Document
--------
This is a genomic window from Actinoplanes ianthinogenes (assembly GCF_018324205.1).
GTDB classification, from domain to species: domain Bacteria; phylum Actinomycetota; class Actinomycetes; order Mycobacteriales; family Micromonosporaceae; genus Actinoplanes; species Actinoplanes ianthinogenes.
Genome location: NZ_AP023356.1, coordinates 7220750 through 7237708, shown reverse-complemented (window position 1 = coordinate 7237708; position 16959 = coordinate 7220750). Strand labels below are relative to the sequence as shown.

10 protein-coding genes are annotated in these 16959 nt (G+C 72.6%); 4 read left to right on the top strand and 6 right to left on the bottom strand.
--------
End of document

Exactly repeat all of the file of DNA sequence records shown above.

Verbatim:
This is a genomic window from Actinoplanes ianthinogenes (assembly GCF_018324205.1).
GTDB classification, from domain to species: domain Bacteria; phylum Actinomycetota; class Actinomycetes; order Mycobacteriales; family Micromonosporaceae; genus Actinoplanes; species Actinoplanes ianthinogenes.
Genome location: NZ_AP023356.1, coordinates 7220750 through 7237708, shown reverse-complemented (window position 1 = coordinate 7237708; position 16959 = coordinate 7220750). Strand labels below are relative to the sequence as shown.

10 protein-coding genes are annotated in these 16959 nt (G+C 72.6%); 4 read left to right on the top strand and 6 right to left on the bottom strand.